publicized attacks on the scientific credibility of the
Strategic Defense Initiative ("Star Wars").
In 1990, CPSъ was the nation's veteran cyber-political
activist group, with over two thousand members in twenty-
one local chapters across the US. It was especially active
in Boston, Silicon Valley, and Washington DC, where its
Washington office sponsored the Public Policy
The ъoundtable, however, had been funded by EFF,
which had passed CPSъ an extensive grant for operations.
This was the first large-scale, official meeting of what was
to become the electronic civil libertarian community.
Sixty people attended, myself included -- in this
instance, not so much as a journalist as a cyberpunk
author. Many of the luminaries of the field took part:
Kapor and Godwin as a matter of course. ъichard Civille
and Marc ъotenberg of CPSъ. Jerry Berman of the ACLU.
John Quarterman, author of *The Matrix.* Steven Levy,
author of *Hackers.* George Perry and Sandy Weiss of
Prodigy Services, there to network about the civil-liberties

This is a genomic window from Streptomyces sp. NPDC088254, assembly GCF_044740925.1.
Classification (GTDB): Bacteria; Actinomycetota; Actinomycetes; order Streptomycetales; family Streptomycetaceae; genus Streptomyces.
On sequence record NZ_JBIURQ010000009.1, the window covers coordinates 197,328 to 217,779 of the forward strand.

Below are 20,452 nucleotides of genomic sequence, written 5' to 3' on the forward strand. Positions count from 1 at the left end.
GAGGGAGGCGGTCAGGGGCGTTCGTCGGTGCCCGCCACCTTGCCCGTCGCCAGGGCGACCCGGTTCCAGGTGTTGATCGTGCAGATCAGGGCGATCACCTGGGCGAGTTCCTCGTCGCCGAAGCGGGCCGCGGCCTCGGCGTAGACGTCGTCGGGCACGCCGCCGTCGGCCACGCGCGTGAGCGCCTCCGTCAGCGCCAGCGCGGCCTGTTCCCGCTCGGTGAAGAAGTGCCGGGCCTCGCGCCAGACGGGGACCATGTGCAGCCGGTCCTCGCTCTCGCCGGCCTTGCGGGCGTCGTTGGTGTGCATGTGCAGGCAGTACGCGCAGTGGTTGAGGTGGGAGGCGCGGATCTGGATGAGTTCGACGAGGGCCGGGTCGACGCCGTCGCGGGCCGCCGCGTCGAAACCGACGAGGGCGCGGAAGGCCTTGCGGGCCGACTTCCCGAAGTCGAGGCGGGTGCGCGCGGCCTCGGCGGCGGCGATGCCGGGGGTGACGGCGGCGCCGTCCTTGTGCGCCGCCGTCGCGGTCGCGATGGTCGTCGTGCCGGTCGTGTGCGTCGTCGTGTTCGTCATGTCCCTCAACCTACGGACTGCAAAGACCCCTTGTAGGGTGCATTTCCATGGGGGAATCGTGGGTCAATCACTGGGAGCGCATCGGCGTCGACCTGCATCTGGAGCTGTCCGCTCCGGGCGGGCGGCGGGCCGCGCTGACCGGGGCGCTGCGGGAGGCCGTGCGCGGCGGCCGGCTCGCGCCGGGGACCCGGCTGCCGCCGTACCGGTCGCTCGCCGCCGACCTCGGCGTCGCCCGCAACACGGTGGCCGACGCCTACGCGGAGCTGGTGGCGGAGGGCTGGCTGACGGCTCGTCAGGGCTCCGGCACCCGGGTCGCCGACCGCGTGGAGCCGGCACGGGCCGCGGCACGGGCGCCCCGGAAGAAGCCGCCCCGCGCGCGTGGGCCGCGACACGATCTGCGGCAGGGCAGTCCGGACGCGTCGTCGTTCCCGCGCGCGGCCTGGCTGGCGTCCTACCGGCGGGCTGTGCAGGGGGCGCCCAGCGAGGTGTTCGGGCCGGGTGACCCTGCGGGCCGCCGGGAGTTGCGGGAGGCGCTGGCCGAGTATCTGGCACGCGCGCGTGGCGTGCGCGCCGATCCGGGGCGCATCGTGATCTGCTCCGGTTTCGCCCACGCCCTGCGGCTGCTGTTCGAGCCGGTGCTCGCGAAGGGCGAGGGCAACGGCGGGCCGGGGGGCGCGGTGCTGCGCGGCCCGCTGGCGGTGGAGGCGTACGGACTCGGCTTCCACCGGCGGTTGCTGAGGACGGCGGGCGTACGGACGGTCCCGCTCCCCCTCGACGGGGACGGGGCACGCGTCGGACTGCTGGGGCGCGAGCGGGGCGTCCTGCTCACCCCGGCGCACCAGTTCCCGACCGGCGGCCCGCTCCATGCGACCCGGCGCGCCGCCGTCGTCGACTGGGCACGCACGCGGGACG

troubles their young commercial network was
experiencing. Dr. Dorothy Denning. Cliff Figallo,
manager of the Well. Steve Jackson was there, having
finally found his ideal target audience, and so was Craig
Neidorf, "Knight Lightning" himself, with his attorney,
Sheldon Zenner. Katie Hafner, science journalist, and co-
author of *Cyberpunk: Outlaws and Hackers on the
Computer Frontier.* Dave Farber, AъPAnet pioneer and
fabled Internet guru. Janlori Goldman of the ACLU's
Project on Privacy and Technology. John Nagle of
Autodesk and the Well. Don Goldberg of the House
Judiciary Committee. Tom Guidoboni, the defense
attorney in the Internet Worm case. Lance Hoffman,
computer-science professor at The George Washington
University. Eli Noam of Columbia. And a host of others
no less distinguished.
Senator Patrick Leahy delivered the keynote address,
expressing his determination to keep ahead of the curve
on the issue of electronic free speech. The address was
well-received, and the sense of excitement was palpable.
Every panel discussion was interesting -- some were
entirely compelling. People networked with an almost
I myself had a most interesting and cordial lunch
discussion with Noel and Jeanne Gayler, Admiral Gayler
being a former director of the National Security Agency.
As this was the first known encounter between an actual
no-kidding cyberpunk and a chief executive of America's
largest and best-financed electronic espionage apparat,
there was naturally a bit of eyebrow-raising on both sides.
Unfortunately, our discussion was off-the-record. In
fact all the discussions at the CPSъ were officially off-